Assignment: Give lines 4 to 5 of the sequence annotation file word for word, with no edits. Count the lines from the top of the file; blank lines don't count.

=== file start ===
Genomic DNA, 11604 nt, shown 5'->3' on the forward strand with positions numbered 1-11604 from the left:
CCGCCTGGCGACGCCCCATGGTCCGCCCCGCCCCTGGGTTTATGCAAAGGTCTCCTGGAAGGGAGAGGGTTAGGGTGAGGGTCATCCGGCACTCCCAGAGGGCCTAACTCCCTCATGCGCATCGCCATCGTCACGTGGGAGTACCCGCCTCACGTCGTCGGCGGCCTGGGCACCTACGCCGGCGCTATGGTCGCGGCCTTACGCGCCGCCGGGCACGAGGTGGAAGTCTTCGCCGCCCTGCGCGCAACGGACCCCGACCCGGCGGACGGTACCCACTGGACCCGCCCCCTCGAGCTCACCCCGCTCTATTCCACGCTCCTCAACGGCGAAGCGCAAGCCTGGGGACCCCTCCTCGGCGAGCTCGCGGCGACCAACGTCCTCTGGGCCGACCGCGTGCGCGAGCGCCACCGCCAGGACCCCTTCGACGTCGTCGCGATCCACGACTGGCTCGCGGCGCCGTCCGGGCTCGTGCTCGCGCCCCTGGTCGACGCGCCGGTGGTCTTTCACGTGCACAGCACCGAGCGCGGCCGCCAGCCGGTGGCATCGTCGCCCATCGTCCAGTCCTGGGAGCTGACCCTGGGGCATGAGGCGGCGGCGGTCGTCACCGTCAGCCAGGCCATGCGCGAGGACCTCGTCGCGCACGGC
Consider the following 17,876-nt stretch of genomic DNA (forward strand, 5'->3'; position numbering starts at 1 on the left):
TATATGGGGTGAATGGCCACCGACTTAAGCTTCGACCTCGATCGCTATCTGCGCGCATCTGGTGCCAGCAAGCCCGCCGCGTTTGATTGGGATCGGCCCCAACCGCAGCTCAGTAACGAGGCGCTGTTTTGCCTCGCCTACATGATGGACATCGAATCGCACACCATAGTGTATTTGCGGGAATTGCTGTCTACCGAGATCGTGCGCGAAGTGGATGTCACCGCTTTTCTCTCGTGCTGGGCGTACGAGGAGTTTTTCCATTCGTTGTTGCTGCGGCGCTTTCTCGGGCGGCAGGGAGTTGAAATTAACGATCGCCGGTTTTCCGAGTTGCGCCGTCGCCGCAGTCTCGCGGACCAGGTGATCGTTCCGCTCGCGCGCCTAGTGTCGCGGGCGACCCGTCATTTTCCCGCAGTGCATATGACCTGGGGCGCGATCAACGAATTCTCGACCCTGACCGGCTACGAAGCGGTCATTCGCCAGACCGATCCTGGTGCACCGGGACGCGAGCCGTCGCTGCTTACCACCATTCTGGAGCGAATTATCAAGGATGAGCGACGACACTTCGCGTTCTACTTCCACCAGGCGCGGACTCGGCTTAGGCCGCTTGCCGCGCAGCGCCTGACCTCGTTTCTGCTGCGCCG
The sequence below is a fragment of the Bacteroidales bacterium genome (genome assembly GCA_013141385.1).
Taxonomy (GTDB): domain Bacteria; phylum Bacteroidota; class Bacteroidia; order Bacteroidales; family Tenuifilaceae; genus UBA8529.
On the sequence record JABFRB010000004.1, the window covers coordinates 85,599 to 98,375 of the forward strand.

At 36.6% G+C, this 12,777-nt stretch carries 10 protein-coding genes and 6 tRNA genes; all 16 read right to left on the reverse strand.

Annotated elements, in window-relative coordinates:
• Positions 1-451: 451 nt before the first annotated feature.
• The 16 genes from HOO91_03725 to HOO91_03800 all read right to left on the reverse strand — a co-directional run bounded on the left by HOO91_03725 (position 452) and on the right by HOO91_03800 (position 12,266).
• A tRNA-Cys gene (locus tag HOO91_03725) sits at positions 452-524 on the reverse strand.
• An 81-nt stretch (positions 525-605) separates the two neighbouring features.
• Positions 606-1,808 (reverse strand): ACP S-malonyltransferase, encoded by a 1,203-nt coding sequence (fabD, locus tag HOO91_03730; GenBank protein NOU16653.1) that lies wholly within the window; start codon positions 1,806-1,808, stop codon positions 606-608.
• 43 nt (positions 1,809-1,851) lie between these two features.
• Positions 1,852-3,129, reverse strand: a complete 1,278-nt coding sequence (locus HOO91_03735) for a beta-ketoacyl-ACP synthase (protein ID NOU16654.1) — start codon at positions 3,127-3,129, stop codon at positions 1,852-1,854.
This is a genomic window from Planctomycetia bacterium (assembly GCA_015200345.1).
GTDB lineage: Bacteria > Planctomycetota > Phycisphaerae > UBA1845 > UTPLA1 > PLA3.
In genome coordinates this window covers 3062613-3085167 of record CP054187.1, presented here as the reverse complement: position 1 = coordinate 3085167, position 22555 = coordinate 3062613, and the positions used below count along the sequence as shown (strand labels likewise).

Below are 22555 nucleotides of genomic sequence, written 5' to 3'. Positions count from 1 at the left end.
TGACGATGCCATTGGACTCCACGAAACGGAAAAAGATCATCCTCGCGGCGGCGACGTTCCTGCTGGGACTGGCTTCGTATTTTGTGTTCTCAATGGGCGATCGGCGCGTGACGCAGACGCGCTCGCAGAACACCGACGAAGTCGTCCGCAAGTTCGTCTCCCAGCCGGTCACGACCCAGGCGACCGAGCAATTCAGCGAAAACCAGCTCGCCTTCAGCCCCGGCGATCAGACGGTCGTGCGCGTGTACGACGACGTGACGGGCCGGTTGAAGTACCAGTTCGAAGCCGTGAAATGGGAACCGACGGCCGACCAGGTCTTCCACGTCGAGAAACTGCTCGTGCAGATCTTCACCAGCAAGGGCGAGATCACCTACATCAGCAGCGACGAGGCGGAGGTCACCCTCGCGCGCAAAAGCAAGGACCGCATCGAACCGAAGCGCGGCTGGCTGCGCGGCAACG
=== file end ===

TATATGGGGTGAATGGCCACCGACTTAAGCTTCGACCTCGATCGCTATCTGCGCGCATCTGGTGCCAGCAAGCCCGCCGCGTTTGATTGGGATCGGCCCCAACCGCAGCTCAGTAACGAGGCGCTGTTTTGCCTCGCCTACATGATGGACATCGAATCGCACACCATAGTGTATTTGCGGGAATTGCTGTCTACCGAGATCGTGCGCGAAGTGGATGTCACCGCTTTTCTCTCGTGCTGGGCGTACGAGGAGTTTTTCCATTCGTTGTTGCTGCGGCGCTTTCTCGGGCGGCAGGGAGTTGAAATTAACGATCGCCGGTTTTCCGAGTTGCGCCGTCGCCGCAGTCTCGCGGACCAGGTGATCGTTCCGCTCGCGCGCCTAGTGTCGCGGGCGACCCGTCATTTTCCCGCAGTGCATATGACCTGGGGCGCGATCAACGAATTCTCGACCCTGACCGGCTACGAAGCGGTCATTCGCCAGACCGATCCTGGTGCACCGGGACGCGAGCCGTCGCTGCTTACCACCATTCTGGAGCGAATTATCAAGGATGAGCGACGACACTTCGCGTTCTACTTCCACCAGGCGCGGACTCGGCTTAGGCCGCTTGCCGCGCAGCGCCTGACCTCGTTTCTGCTGCGCCG
The sequence below is a fragment of the Bacteroidales bacterium genome (genome assembly GCA_013141385.1).